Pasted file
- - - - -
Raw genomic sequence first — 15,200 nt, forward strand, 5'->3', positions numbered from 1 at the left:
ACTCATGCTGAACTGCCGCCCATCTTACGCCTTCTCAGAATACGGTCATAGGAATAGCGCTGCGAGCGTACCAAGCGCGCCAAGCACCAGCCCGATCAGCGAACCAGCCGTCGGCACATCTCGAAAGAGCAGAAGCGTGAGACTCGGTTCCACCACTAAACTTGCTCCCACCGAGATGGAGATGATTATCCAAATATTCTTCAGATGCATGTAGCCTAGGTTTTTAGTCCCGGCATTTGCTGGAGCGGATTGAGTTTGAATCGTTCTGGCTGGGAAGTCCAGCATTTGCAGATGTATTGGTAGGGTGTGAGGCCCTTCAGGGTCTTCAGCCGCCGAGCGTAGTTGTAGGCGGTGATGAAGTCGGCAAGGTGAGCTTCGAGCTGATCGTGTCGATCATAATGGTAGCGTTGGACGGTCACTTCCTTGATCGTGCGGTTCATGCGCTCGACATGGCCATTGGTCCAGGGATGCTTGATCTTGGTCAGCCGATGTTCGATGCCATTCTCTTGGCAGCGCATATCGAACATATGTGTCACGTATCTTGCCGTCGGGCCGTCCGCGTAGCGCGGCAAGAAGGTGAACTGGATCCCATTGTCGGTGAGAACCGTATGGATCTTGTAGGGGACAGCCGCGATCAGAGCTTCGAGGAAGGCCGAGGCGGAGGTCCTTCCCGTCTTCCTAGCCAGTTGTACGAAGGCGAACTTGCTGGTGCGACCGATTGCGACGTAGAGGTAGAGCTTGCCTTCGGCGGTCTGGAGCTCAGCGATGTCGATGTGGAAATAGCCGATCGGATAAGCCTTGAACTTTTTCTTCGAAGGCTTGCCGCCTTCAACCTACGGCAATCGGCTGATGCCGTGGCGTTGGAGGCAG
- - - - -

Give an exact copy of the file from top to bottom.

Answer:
Raw genomic sequence first — 15,200 nt, forward strand, 5'->3', positions numbered from 1 at the left:
ACTCATGCTGAACTGCCGCCCATCTTACGCCTTCTCAGAATACGGTCATAGGAATAGCGCTGCGAGCGTACCAAGCGCGCCAAGCACCAGCCCGATCAGCGAACCAGCCGTCGGCACATCTCGAAAGAGCAGAAGCGTGAGACTCGGTTCCACCACTAAACTTGCTCCCACCGAGATGGAGATGATTATCCAAATATTCTTCAGATGCATGTAGCCTAGGTTTTTAGTCCCGGCATTTGCTGGAGCGGATTGAGTTTGAATCGTTCTGGCTGGGAAGTCCAGCATTTGCAGATGTATTGGTAGGGTGTGAGGCCCTTCAGGGTCTTCAGCCGCCGAGCGTAGTTGTAGGCGGTGATGAAGTCGGCAAGGTGAGCTTCGAGCTGATCGTGTCGATCATAATGGTAGCGTTGGACGGTCACTTCCTTGATCGTGCGGTTCATGCGCTCGACATGGCCATTGGTCCAGGGATGCTTGATCTTGGTCAGCCGATGTTCGATGCCATTCTCTTGGCAGCGCATATCGAACATATGTGTCACGTATCTTGCCGTCGGGCCGTCCGCGTAGCGCGGCAAGAAGGTGAACTGGATCCCATTGTCGGTGAGAACCGTATGGATCTTGTAGGGGACAGCCGCGATCAGAGCTTCGAGGAAGGCCGAGGCGGAGGTCCTTCCCGTCTTCCTAGCCAGTTGTACGAAGGCGAACTTGCTGGTGCGACCGATTGCGACGTAGAGGTAGAGCTTGCCTTCGGCGGTCTGGAGCTCAGCGATGTCGATGTGGAAATAGCCGATCGGATAAGCCTTGAACTTTTTCTTCGAAGGCTTGCCGCCTTCAACCTACGGCAATCGGCTGATGCCGTGGCGTTGGAGGCAG